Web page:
I was so honoured and empowered to speak before the screening of Tiny Furniture by Lena Dunham as part of the hugely important and inspiring film festival Bechdel Test Fest .
A clip of me speaking is on their facebook page here, and for my full feminist manifesto, please see below.
Girls Make Shit Happen
by Sarah Kosar
Girls make shit happen. Because we have to. With a male dominated film and theatre industry and overflowing testosterone in executive power, women in the arts, like Lord Lena Dunham are paving their own ways. By holding the reins and doing it herself, Lena has spearheaded the importance and validity of a woman’s story. Through her cultural impact, she has inspired diverse groups of underrepresented women and groups to tell their own stories.
As a playwright, I’m constantly writing things that matter to me and then trying to make them happen. In this youtube culture, there will be no magical ding in your inbox calling you to your success or your Hollywood, you need to do it yourself. And by being the force making your own stories happen, you can have the full vision and authority to not let the higher ups dilute the truth you want to tell.
As women, we are told our stories aren’t valid, aren’t going to make money, and aren’t interesting to the other half of the population. That there isn’t room for us. It’s easy to think that women still don’t hear this in 2015, but it lives in our memories from meetings and coffees with the gatekeepers from years or even days ago. We need to block this influence and tell ourselves that there is room for us, because Lena and many other successful young women have. You can’t think about the other woman that might have done your thing “first,” you just need to do it. This habit doesn’t stop when you get successful - Anna Sale, creator and host of podcast Death, Sex and Money felt that there wasn’t room for her to do her own show after the success of Sarah Koenig’s Serial. But she pushed that criticism and locked thoughts in her head aside and made shit happen. And it hit the top of iTunes charts.
We can argue that women’s stories are coming to the forefront of television with shows like Girls, Orange is the New Black, New Girl, The Mindy Project, and so on but this is only the beginning. We have proof that art with women at the center does make money. And a lot of it. Our biggest challenge is to fight the thoughts or ill-conceived beliefs that there isn’t room for us because there is.
So how do us girls make shit happen?
It’s firstly about empowerment by women for women. We need to scream and shout for other women that are doing great things. Don’t hide our fandom for our friend’s great new play. Don’t not retweet just because you’re jealous. We need to be real fans of each other. And when we get big enough, we can guest star on each other’s shows (who saw Lena in Scandal last week?) and when we see a career that we want, we can follow the path of bread crumbs another woman has left behind.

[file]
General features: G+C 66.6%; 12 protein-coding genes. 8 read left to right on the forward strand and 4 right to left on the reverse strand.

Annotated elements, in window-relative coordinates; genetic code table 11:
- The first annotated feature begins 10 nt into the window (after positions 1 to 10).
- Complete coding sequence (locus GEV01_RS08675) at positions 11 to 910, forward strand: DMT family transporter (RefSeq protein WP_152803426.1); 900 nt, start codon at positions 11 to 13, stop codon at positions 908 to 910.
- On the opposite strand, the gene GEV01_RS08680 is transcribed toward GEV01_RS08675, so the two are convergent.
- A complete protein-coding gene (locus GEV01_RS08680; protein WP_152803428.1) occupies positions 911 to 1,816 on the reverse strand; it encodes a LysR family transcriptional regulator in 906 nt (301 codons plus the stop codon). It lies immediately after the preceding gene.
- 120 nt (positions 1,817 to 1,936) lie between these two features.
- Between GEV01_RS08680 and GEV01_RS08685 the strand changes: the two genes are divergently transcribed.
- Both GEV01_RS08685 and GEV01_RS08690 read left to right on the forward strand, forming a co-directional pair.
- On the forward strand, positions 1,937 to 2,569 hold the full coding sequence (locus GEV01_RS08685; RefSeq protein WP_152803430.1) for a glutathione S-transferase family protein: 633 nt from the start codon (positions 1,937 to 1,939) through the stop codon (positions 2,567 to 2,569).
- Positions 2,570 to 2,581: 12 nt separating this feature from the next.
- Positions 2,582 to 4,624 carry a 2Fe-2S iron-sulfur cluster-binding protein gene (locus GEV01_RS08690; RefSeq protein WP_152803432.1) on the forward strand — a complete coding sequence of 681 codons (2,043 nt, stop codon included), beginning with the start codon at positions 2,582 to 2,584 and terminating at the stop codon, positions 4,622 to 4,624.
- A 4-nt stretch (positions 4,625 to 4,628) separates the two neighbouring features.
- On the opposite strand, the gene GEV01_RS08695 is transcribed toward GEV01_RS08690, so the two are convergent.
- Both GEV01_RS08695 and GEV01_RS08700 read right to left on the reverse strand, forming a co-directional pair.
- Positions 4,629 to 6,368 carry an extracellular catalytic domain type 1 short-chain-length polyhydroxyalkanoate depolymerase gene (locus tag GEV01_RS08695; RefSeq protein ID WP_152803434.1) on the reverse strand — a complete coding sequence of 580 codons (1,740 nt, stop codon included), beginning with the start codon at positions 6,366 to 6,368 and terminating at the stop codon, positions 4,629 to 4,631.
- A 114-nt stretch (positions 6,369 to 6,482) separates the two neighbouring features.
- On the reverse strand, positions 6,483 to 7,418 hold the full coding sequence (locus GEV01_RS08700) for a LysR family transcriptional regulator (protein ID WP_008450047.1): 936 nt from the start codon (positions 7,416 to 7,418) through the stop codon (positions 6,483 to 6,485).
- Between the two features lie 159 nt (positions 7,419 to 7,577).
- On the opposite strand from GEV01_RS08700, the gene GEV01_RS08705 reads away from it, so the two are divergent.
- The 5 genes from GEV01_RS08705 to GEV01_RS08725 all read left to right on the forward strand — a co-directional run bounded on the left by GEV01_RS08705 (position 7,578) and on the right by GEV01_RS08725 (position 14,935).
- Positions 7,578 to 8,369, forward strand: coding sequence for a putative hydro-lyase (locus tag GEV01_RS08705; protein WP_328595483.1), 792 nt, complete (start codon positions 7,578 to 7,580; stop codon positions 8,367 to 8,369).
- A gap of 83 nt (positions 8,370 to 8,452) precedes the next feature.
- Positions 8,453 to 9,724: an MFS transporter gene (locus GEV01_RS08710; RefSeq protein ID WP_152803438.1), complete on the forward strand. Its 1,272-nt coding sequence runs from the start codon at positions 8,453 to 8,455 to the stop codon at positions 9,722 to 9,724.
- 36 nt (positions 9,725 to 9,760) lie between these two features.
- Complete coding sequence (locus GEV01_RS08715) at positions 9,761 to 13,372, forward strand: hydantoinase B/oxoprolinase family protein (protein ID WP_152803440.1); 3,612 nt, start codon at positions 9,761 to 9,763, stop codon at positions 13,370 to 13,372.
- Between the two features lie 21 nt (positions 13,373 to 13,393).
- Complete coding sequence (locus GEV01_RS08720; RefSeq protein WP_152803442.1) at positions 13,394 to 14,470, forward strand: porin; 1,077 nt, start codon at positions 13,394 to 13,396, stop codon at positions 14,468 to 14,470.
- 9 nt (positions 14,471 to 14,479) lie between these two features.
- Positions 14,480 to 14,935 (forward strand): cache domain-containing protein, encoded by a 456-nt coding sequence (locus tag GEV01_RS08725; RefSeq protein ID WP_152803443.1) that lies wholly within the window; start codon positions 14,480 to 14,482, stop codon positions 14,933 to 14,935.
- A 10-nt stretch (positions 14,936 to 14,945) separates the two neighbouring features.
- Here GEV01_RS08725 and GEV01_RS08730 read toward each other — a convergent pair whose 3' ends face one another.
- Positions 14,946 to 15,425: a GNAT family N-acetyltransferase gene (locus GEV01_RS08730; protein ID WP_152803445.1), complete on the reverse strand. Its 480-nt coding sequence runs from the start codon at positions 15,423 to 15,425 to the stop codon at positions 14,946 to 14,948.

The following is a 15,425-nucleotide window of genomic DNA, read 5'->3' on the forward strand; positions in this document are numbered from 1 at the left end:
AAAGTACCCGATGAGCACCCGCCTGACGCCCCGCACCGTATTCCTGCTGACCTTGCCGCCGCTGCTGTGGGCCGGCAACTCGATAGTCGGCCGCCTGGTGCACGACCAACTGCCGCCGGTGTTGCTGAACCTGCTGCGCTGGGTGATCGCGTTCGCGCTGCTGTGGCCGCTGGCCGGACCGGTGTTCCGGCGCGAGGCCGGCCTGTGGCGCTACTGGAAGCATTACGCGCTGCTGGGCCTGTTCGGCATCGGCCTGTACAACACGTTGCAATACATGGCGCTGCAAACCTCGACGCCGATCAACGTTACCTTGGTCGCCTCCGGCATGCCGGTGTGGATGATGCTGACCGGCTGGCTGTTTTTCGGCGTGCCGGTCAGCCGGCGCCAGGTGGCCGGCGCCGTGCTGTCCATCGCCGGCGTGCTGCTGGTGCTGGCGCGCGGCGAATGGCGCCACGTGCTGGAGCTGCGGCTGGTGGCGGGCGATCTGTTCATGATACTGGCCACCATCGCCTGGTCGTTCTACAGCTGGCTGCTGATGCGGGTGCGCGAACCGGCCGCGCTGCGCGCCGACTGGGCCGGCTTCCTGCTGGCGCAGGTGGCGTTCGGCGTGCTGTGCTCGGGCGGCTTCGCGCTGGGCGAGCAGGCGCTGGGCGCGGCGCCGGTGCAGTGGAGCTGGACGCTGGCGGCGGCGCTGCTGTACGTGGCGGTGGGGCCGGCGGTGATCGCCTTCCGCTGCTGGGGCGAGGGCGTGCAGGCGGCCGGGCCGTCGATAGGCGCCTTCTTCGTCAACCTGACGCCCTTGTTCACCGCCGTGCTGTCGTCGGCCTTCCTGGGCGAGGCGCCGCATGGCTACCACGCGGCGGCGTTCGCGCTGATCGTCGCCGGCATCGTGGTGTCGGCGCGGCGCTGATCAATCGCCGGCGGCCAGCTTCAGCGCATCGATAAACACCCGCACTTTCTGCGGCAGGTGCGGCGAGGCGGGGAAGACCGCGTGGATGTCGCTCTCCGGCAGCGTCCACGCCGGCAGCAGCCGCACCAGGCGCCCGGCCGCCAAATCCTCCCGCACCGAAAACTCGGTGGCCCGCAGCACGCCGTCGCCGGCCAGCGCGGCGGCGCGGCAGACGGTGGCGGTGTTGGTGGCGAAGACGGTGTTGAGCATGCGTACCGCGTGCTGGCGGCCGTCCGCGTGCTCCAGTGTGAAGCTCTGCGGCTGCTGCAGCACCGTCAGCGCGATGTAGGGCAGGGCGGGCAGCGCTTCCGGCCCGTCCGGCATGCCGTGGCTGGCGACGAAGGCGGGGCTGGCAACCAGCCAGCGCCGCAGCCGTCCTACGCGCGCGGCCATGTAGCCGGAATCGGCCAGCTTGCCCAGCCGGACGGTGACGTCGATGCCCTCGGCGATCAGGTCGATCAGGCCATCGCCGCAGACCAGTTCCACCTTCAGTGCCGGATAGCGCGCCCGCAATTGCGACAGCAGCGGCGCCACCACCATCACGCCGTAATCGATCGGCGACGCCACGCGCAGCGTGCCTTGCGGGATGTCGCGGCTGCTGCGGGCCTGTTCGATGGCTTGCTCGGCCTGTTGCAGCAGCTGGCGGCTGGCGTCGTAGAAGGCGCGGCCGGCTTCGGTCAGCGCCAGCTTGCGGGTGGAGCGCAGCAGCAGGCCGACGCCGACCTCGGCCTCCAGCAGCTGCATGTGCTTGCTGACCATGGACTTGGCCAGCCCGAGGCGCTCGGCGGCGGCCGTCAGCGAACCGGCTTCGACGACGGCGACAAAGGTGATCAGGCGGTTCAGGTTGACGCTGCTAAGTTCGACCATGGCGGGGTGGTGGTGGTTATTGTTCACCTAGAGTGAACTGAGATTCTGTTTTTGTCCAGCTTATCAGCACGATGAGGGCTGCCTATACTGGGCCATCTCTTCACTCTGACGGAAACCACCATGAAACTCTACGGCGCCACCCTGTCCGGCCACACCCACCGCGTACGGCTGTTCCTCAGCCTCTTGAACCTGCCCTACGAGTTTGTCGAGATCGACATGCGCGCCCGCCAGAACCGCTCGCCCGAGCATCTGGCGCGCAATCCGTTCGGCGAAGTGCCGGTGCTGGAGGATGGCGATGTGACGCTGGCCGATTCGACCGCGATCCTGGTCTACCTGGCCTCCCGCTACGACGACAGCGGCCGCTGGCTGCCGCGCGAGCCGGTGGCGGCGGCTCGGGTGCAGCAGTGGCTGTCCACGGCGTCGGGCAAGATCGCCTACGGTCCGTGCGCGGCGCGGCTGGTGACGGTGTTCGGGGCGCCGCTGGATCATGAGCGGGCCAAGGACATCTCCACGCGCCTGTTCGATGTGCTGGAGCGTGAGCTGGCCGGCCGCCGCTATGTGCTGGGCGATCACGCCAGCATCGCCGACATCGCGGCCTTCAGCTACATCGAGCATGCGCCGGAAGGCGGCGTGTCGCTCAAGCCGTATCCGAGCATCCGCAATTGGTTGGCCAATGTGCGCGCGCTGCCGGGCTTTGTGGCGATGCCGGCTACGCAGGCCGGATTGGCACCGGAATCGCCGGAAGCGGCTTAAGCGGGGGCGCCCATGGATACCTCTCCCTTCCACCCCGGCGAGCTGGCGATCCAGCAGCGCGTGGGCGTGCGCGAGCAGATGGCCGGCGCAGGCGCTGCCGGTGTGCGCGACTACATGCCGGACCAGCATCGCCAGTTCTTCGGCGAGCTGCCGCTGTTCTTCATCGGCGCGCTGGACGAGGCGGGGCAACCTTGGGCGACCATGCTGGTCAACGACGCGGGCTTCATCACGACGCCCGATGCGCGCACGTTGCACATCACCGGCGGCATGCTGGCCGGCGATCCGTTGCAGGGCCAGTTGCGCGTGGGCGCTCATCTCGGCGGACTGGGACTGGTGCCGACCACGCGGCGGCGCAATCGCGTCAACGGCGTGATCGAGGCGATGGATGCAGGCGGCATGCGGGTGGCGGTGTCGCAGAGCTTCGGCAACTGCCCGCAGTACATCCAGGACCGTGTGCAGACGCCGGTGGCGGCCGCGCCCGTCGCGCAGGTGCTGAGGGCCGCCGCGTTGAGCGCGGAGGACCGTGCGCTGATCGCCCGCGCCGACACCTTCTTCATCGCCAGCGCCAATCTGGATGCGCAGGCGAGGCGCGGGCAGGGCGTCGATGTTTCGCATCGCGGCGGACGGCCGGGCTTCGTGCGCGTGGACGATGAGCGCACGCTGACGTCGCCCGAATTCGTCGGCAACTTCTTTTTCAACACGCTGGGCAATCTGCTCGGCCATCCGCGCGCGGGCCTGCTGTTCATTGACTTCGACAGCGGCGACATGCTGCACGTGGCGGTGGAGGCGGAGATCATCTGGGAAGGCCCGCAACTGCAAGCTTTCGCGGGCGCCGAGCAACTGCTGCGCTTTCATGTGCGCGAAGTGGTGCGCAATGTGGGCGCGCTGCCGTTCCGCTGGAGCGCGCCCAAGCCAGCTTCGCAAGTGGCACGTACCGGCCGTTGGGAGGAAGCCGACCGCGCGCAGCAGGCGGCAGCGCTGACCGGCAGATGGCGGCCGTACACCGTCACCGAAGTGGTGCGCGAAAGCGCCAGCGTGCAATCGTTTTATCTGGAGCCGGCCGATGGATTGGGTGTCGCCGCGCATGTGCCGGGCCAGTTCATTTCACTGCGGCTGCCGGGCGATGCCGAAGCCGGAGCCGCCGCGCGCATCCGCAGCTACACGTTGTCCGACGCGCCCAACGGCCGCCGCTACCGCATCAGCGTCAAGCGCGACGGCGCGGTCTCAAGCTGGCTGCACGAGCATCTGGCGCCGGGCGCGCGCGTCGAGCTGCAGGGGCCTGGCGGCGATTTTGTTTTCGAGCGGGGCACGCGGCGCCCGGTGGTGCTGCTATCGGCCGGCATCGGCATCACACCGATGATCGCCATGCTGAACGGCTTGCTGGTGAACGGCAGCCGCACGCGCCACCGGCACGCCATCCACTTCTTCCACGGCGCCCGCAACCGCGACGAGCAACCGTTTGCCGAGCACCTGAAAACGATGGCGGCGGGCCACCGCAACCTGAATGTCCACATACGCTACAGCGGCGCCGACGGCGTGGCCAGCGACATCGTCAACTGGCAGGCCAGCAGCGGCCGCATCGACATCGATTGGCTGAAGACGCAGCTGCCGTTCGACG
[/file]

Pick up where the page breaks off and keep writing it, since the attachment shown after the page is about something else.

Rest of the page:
Last week I was listening Improv Nerd with Jimmy Carrane and was surprised to learn that Jill Soloway, creator of Transparent had been jealous of Lena Dunham and fanning out about her when Girls premiered. She wanted what Lena had; she loved her shame-pride. She was able to tell her story the way she wanted from the get go and under her control. Jill had pitched her own shows, but didn’t land any of them. It was really surprising that to me that a woman who has had years of experience in TV as a staff writer on Six Feet Under and showrunning United States of Tara, was seeping jealously at someone who just entered the business. Why couldn’t she do it too? Jill looked at Lena’s bread crumbs and saw that with a proven hit of an independent, it’s much easier to get your own show. Jill then made her feature, Afternoon Delight, winning her a best director at Sundance, and with her award in her armpit, she pitched Transparent and got it. Now Jill was able to take a stab at Dunhaming. With a huge hit, and a best series Golden Globe, Jill Soloway took a page out of Lena’s book and made shit happen.
My advice for any woman is that instead of constantly refreshing to see how much better a female frenemy of yours is doing and feeling that they have a spot that should or could be yours, just make shit happen and carve your own spot. There is room for us all. And I’ll retweet your project if you retweet mine.
As women, we must keep making shit happen to tell the stories that matter to us because if we don’t, no one will be doing it for us. More women were nominated for screenwriting awards in the 30s and 40s than in the past twenty years and we need to change this now. Take a page out of a woman’s book that inspires you and use it. It’s not stealing, it’s empowerment. Ask women you look up to for advice or suggestions on how to navigate your own career route. You’ll be surprised, but more women want to help each other than you think, because the closer we can get to equality, the better it is for everyone. We are storytellers and in solidarity, we must continue to fight for feminism in the arts.
If you’re also a writer out there, let’s all keep writing women, keep them talking to each other (not just about men) and tell the many complicated, loving, terrifying, hilarious, beautiful and disturbing truths about what it means to be a woman today.
It's also posted on the fabulous blog PUCK here.